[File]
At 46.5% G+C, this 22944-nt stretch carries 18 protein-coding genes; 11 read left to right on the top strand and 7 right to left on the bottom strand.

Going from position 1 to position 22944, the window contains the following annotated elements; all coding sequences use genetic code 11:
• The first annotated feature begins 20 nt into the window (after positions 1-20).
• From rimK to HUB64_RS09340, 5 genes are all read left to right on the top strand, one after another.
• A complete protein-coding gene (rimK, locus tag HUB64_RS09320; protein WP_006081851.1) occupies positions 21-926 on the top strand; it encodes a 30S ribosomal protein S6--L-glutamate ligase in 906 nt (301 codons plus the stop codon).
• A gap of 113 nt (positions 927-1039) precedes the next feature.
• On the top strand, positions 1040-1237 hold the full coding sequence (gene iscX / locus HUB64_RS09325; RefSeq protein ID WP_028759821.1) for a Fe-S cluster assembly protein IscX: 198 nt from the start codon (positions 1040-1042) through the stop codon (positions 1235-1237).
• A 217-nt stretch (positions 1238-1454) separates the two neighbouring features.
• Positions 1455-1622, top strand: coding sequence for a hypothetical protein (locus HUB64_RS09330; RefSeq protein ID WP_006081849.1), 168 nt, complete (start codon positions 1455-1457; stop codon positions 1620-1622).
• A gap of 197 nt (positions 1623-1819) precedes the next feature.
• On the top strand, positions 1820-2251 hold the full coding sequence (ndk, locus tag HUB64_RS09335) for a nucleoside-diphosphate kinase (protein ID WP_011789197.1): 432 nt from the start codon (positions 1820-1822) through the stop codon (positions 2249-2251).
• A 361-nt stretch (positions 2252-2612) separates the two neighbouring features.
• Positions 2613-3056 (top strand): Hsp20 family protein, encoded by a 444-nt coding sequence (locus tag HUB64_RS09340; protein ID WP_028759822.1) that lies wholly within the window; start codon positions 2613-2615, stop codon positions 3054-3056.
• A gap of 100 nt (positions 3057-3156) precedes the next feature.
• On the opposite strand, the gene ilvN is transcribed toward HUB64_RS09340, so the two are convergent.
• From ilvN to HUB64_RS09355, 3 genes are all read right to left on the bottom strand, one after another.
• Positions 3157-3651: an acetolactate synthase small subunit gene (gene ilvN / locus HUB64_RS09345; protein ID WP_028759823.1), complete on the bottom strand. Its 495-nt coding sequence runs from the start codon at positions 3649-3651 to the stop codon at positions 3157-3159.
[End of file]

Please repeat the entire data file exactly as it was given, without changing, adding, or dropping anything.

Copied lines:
At 46.5% G+C, this 22944-nt stretch carries 18 protein-coding genes; 11 read left to right on the top strand and 7 right to left on the bottom strand.

Going from position 1 to position 22944, the window contains the following annotated elements; all coding sequences use genetic code 11:
• The first annotated feature begins 20 nt into the window (after positions 1-20).
• From rimK to HUB64_RS09340, 5 genes are all read left to right on the top strand, one after another.
• A complete protein-coding gene (rimK, locus tag HUB64_RS09320; protein WP_006081851.1) occupies positions 21-926 on the top strand; it encodes a 30S ribosomal protein S6--L-glutamate ligase in 906 nt (301 codons plus the stop codon).
• A gap of 113 nt (positions 927-1039) precedes the next feature.
• On the top strand, positions 1040-1237 hold the full coding sequence (gene iscX / locus HUB64_RS09325; RefSeq protein ID WP_028759821.1) for a Fe-S cluster assembly protein IscX: 198 nt from the start codon (positions 1040-1042) through the stop codon (positions 1235-1237).
• A 217-nt stretch (positions 1238-1454) separates the two neighbouring features.
• Positions 1455-1622, top strand: coding sequence for a hypothetical protein (locus HUB64_RS09330; RefSeq protein ID WP_006081849.1), 168 nt, complete (start codon positions 1455-1457; stop codon positions 1620-1622).
• A gap of 197 nt (positions 1623-1819) precedes the next feature.
• On the top strand, positions 1820-2251 hold the full coding sequence (ndk, locus tag HUB64_RS09335) for a nucleoside-diphosphate kinase (protein ID WP_011789197.1): 432 nt from the start codon (positions 1820-1822) through the stop codon (positions 2249-2251).
• A 361-nt stretch (positions 2252-2612) separates the two neighbouring features.
• Positions 2613-3056 (top strand): Hsp20 family protein, encoded by a 444-nt coding sequence (locus tag HUB64_RS09340; protein ID WP_028759822.1) that lies wholly within the window; start codon positions 2613-2615, stop codon positions 3054-3056.
• A gap of 100 nt (positions 3057-3156) precedes the next feature.
• On the opposite strand, the gene ilvN is transcribed toward HUB64_RS09340, so the two are convergent.
• From ilvN to HUB64_RS09355, 3 genes are all read right to left on the bottom strand, one after another.
• Positions 3157-3651: an acetolactate synthase small subunit gene (gene ilvN / locus HUB64_RS09345; protein ID WP_028759823.1), complete on the bottom strand. Its 495-nt coding sequence runs from the start codon at positions 3649-3651 to the stop codon at positions 3157-3159.